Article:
Along the way Mercer meets a collection of oddballs and losers, ranging from Joely (Malone), a middle school classmate with a gigantic libido and a yen for recreational drugs; a liquor salesman (Duke) with the kind of attitude that gives bad attitude a bad name; a group of drug dealers (led by Tierney) whose community service involves playing music – badly – at community events, and a pornographer who has taken the name of Italian spaghetti western auteur Sergio Leone (Mechoso).

Wacky things happen. Some serious things occur. And yes, finally Mercer catches up to Arlen after stops all over the map of the Western U.S. and the meeting isn’t like anything he – or we – imagined.

There is a whole subgenre of indie films that are basically road movies, and there’s a special place in Hell for those who make them. There seems to be this conceit that these movies take place in small towns in the middle of nowhere in the Western United States, and that these towns are full of fun, eccentric people – which makes me wonder if they are teaching kids in film school that all of the small towns of Western America are filled with kooks, nut jobs, losers and head cases, as if there is something in the water that causes brain damage and personality overload all at once.

Now don’t get me wrong. I love quirky indie road pictures just as much as the next guy, but couldn’t we vary the formula a little bit? Does every self-discovery have to be made accompanied by someone with serious mental and/or emotional issues?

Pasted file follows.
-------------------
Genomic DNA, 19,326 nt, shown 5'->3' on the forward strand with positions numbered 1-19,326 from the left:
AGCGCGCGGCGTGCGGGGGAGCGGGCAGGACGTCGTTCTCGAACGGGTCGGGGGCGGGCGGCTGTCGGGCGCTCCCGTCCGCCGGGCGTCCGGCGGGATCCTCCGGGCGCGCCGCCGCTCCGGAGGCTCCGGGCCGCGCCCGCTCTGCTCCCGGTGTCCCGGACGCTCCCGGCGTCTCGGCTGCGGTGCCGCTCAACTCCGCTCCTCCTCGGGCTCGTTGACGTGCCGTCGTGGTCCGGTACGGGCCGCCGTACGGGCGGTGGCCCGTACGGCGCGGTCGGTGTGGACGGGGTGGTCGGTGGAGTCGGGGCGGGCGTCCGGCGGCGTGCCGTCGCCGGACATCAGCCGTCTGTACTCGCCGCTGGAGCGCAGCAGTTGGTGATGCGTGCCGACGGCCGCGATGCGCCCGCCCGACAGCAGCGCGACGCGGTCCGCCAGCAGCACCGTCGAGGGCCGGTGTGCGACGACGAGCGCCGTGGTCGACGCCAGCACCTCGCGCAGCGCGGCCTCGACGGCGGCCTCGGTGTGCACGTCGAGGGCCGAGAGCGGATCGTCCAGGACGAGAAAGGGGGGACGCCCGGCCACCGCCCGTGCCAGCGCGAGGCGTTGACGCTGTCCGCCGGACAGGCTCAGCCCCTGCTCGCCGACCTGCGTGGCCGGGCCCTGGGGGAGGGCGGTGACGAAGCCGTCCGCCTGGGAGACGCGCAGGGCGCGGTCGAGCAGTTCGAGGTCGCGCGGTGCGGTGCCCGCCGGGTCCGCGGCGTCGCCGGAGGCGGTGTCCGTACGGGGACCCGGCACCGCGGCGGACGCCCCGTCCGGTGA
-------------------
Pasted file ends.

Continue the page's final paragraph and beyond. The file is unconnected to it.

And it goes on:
For me, any film with Zooey Deschanel in it is worth seeing. Not only is she absolutely gorgeous (never a bad thing when you’re a male), but she is also an amazing actress. She has the ability to take characters that are literally indie film cliches and bring them to life, make them real and not just a collection of personality tics, which so many other actors and actresses tend to make these sorts of characters.

Also of note here is the cinematography which is breathtaking in places. Byron Shah has a knack for taking big empty vistas and making them a character in the scene. Also, indie folk rocker M. Ward contributes a pretty nifty score (and as a kind of grace note, would eventually go on to form a band with Miss Deschanel called Me & Him and make some really good music with her).

Still, it’s hard to overcome the feeling of “been there, done that” that permeates the film, or the kind of self-congratulatory cinema buff references that make Film Geeks absolutely stiff with pleasure in trying to decipher them all. It’s a bit like getting to know an absolute expert on pizza who waxes eloquent about unusual toppings and artisan cheeses, but when it comes time for them to serve a pizza of their own you find out it was delivered from Pizza Hut. In this case, the product is a bit better than Pizza Hut, but I would have preferred more character interaction and less wackiness.

WHY RENT THIS: Two words: Zooey Deschanel. A credible road film with some mighty fine cinematography.

WHY RENT SOMETHING ELSE: A little too much indie quirkiness and a few too many cinematic name checks make the movie occasionally too film geek-centric for my tastes.

FAMILY VALUES: A little bit of sex, a little bit of drugs, a whole lot of rock ‘n’ roll and a fair bit of foul language make this more suitable for mature audiences.

TRIVIAL PURSUIT: The director’s dad makes a cameo as an older man wearing a cowboy hat at the car wash as the film begins.

NOTABLE DVD EXTRAS: None listed.

FINAL RATING: 4/10

TOMORROW: Dr. No